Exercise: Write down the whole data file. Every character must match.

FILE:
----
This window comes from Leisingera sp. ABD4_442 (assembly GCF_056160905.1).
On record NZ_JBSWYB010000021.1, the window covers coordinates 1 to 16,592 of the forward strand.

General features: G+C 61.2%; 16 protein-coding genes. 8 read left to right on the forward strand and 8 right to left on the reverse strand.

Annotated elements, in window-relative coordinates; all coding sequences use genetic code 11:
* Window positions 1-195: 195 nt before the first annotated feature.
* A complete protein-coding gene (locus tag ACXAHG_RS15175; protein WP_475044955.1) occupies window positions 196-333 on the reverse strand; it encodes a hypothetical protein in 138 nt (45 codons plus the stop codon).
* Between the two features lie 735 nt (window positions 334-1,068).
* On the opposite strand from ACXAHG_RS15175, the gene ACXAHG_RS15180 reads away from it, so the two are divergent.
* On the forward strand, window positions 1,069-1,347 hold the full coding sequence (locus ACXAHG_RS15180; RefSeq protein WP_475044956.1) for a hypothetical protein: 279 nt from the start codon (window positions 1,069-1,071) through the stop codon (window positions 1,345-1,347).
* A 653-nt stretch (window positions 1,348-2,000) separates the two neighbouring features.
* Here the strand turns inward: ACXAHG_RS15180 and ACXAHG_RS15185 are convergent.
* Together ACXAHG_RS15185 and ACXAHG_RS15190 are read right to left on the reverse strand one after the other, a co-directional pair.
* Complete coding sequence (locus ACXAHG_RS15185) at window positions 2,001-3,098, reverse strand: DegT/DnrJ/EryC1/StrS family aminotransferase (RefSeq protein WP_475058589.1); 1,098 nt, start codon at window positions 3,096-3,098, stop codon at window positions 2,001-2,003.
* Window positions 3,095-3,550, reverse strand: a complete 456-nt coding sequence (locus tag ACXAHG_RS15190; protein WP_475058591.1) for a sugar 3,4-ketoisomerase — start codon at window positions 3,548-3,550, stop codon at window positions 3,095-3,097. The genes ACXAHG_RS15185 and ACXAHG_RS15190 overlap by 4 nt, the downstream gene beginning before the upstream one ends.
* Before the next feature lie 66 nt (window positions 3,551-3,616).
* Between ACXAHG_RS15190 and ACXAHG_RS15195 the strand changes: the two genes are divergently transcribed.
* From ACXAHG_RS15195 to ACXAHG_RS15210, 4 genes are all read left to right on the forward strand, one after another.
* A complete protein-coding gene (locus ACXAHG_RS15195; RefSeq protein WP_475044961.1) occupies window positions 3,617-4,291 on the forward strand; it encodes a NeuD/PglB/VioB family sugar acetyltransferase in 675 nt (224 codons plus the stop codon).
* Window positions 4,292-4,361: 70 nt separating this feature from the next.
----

This window comes from Leisingera sp. ABD4_442 (assembly GCF_056160905.1).
On record NZ_JBSWYB010000021.1, the window covers coordinates 1 to 16,592 of the forward strand.

General features: G+C 61.2%; 16 protein-coding genes. 8 read left to right on the forward strand and 8 right to left on the reverse strand.

Annotated elements, in window-relative coordinates; all coding sequences use genetic code 11:
* Window positions 1-195: 195 nt before the first annotated feature.
* A complete protein-coding gene (locus tag ACXAHG_RS15175; protein WP_475044955.1) occupies window positions 196-333 on the reverse strand; it encodes a hypothetical protein in 138 nt (45 codons plus the stop codon).
* Between the two features lie 735 nt (window positions 334-1,068).
* On the opposite strand from ACXAHG_RS15175, the gene ACXAHG_RS15180 reads away from it, so the two are divergent.
* On the forward strand, window positions 1,069-1,347 hold the full coding sequence (locus ACXAHG_RS15180; RefSeq protein WP_475044956.1) for a hypothetical protein: 279 nt from the start codon (window positions 1,069-1,071) through the stop codon (window positions 1,345-1,347).
* A 653-nt stretch (window positions 1,348-2,000) separates the two neighbouring features.
* Here the strand turns inward: ACXAHG_RS15180 and ACXAHG_RS15185 are convergent.
* Together ACXAHG_RS15185 and ACXAHG_RS15190 are read right to left on the reverse strand one after the other, a co-directional pair.
* Complete coding sequence (locus ACXAHG_RS15185) at window positions 2,001-3,098, reverse strand: DegT/DnrJ/EryC1/StrS family aminotransferase (RefSeq protein WP_475058589.1); 1,098 nt, start codon at window positions 3,096-3,098, stop codon at window positions 2,001-2,003.
* Window positions 3,095-3,550, reverse strand: a complete 456-nt coding sequence (locus tag ACXAHG_RS15190; protein WP_475058591.1) for a sugar 3,4-ketoisomerase — start codon at window positions 3,548-3,550, stop codon at window positions 3,095-3,097. The genes ACXAHG_RS15185 and ACXAHG_RS15190 overlap by 4 nt, the downstream gene beginning before the upstream one ends.
* Before the next feature lie 66 nt (window positions 3,551-3,616).
* Between ACXAHG_RS15190 and ACXAHG_RS15195 the strand changes: the two genes are divergently transcribed.
* From ACXAHG_RS15195 to ACXAHG_RS15210, 4 genes are all read left to right on the forward strand, one after another.
* A complete protein-coding gene (locus ACXAHG_RS15195; RefSeq protein WP_475044961.1) occupies window positions 3,617-4,291 on the forward strand; it encodes a NeuD/PglB/VioB family sugar acetyltransferase in 675 nt (224 codons plus the stop codon).
* Window positions 4,292-4,361: 70 nt separating this feature from the next.